Project description:The Evaluation of Daily Activity Questionnaire (EDAQ) includes 138 items in 14 domains identified as important by people with RA. The aim of this study was to test the validity and reliability of the English EDAQ.A total of 502 participants completed two questionnaires 3 weeks apart. The first consisted of the EDAQ, HAQ, RA Quality of Life (RAQoL) and the Medical Outcomes Scale (MOS) 36-item Short-Form Health Survey (SF-36v2), and the second consisted of the EDAQ only. The 14 EDAQ domains were tested for: unidimensionality-using confirmatory factor analysis; fit, response dependency, invariance across groups (differential item functioning)-using Rasch analysis; internal consistency [Person Separation Index (PSI)]; concurrent validity-by correlations with the HAQ, SF-36v2 and RAQoL; and test-retest reliability (Spearman's correlations).Confirmatory factor analysis of the 14 EDAQ domains indicated unidimensionality, after adjustment for local dependency in each domain. All domains achieved a root mean square error of approximation <0.10 and satisfied Rasch model expectations for local dependency. DIF by age, gender and employment status was largely absent. The PSI was consistent with individual use (PSI = 0.94 for all 14 domains). For all domains, except Caring, concurrent validity was good: HAQ (rs = 0.72-0.91), RAQoL (rs = 0.67-0.82) and SF36v2 Physical Function scale (rs = -0.60 to -0.84) and test-retest reliability was good (rs = 0.70-0.89).Analysis supported a 14-domain, two-component structure (Self care and Mobility) of the EDAQ, where each domain, and both components, satisfied Rasch model requirements, and have robust reliability and validity.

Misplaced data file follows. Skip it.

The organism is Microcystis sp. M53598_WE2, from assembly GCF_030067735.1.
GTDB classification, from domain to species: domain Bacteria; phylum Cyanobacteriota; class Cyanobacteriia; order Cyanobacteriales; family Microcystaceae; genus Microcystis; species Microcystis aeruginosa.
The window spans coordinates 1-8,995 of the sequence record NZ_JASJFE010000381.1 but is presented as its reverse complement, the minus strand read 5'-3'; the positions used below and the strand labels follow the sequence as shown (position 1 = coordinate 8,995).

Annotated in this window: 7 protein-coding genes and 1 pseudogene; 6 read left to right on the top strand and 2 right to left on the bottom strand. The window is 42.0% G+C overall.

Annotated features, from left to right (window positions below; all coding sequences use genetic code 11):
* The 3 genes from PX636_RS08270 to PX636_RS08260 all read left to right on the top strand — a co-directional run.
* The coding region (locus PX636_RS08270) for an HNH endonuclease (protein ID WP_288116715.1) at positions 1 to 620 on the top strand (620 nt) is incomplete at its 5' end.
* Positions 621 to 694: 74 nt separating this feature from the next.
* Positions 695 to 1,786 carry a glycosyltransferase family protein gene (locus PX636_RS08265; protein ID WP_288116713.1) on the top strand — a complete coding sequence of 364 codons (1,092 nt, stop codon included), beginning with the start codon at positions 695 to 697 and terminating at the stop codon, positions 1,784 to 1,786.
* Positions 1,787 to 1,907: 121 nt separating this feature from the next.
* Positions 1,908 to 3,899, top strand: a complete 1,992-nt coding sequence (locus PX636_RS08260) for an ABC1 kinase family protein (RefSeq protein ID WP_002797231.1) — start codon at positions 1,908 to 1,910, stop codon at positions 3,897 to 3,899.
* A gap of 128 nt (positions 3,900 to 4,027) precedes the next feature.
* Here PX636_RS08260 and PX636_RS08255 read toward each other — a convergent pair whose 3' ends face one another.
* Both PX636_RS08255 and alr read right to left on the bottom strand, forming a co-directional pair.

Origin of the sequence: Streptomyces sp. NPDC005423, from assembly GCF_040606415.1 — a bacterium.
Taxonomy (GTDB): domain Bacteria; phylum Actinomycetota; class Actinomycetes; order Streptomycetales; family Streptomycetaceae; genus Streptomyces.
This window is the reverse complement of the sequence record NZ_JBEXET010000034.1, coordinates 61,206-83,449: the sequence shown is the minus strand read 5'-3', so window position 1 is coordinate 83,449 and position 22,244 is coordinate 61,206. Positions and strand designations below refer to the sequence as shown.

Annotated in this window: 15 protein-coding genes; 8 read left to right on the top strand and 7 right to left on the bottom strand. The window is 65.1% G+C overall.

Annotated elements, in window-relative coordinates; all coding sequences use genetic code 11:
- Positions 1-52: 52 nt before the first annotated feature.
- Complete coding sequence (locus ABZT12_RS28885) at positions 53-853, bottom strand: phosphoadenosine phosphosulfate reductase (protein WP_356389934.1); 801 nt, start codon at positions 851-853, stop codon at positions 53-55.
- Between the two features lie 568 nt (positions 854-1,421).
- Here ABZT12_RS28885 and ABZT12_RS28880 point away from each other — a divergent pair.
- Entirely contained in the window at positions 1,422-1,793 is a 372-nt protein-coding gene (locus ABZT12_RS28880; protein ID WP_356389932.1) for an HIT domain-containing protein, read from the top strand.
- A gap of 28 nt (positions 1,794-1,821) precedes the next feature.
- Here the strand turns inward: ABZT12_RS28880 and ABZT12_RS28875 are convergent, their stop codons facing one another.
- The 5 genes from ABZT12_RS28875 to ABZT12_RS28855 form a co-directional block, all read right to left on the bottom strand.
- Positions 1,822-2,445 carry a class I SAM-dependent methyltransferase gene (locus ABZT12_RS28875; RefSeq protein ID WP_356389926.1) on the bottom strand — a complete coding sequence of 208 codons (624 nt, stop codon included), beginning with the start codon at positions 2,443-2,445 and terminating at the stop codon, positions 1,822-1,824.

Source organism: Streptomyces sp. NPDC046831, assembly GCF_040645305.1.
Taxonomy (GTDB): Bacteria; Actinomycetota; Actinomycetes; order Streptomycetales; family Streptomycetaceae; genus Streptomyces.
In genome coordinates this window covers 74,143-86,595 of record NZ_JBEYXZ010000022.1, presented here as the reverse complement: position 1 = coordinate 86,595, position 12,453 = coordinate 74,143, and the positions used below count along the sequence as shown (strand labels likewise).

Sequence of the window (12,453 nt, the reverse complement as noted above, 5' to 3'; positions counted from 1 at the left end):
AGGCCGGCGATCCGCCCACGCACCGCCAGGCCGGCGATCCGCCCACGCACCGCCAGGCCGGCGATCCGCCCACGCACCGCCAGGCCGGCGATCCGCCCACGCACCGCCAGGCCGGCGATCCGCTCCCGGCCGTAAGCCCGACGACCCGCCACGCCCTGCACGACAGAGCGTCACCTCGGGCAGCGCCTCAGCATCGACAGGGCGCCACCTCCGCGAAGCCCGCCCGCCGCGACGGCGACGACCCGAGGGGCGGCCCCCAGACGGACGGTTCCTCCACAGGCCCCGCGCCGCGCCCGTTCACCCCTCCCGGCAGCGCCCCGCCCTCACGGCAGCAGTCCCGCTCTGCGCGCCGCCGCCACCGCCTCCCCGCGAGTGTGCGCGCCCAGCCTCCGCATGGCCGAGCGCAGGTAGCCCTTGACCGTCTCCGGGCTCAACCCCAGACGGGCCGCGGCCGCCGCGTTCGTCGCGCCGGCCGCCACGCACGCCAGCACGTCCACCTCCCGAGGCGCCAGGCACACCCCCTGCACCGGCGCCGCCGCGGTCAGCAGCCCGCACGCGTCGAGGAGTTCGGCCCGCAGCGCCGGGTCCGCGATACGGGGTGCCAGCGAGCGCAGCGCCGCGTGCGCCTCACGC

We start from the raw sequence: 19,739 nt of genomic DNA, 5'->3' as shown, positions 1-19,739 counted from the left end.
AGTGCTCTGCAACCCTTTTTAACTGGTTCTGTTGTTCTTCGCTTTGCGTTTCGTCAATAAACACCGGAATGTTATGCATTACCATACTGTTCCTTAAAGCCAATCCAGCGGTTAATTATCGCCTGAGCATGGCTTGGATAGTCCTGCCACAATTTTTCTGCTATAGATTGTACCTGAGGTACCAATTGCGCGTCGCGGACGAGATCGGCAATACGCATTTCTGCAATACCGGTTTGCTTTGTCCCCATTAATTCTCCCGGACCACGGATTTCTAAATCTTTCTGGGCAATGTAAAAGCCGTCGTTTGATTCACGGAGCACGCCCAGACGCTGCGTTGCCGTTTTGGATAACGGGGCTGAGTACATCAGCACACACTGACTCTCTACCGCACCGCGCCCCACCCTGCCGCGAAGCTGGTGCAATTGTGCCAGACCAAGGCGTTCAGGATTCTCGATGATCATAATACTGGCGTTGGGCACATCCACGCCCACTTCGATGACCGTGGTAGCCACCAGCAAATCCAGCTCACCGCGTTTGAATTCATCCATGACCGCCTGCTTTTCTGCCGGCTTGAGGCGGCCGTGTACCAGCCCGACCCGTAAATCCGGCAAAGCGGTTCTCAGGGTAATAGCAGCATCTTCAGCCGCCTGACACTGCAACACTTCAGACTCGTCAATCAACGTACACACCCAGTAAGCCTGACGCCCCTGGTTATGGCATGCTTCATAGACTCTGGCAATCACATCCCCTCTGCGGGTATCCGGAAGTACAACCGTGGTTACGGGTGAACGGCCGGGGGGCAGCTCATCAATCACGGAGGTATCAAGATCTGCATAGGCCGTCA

Project description:Coping with predeath grief (PDG) is an unmet need in caregivers of persons with dementia (PWD). The Marwit-Meuser Caregiver Grief Inventory (MM-CGI) and its abbreviated MM-CGI-Short-Form (MM-CGI-SF) are among the few empirically developed scales that detect PDG, yet they have not been substantially validated outside United States. We evaluated the reliability and validity of the PDG scales in a multiethnic Asian population distinct from that of United States.Family caregivers of community-dwelling PWD (n = 300) completed self-administered questionnaires containing MM-CGI and other scales of related construct. Sixty percent of the participants repeated the questionnaires 1 week later for test-retest reliability. Internal-consistency reliability was assessed by Cronbach's ?, test-retest reliability by intraclass-correlation-coefficient, construct validity by Spearman's correlation-coefficient, and factorial validity by confirmatory factor analysis (CFA). Cohen's ? was used to compare the agreement between MM-CGI and a commonly-used caregiver burden scale (Zarit Burden Interview).MM-CGI and MM-CGI-SF demonstrated internal-consistency reliability, test-retest reliability, construct validity, and known-group validity. In CFA, MM-CGI showed modest model-fit (comparative-fit-index, CFI = .80; Tucker-Lewis-index, TLI = .79), whereas MM-CGI-SF showed better model-fit (CFI = .91; TLI = .90). Eighty-six percent of the caregivers reported average or high levels of PDG, with 18% reporting high PDG. High scores in the caregiver burden scale only showed modest agreement with high scores in MM-CGI (? = .47).MM-CGI and MM-CGI-SF demonstrated adequate psychometric properties and utility, beyond that of a caregiver burden scale, in detecting high PDG in a multiethnic Asian population. They open the way for PDG intervention in clinical care, as well as further exploration in caregiver research.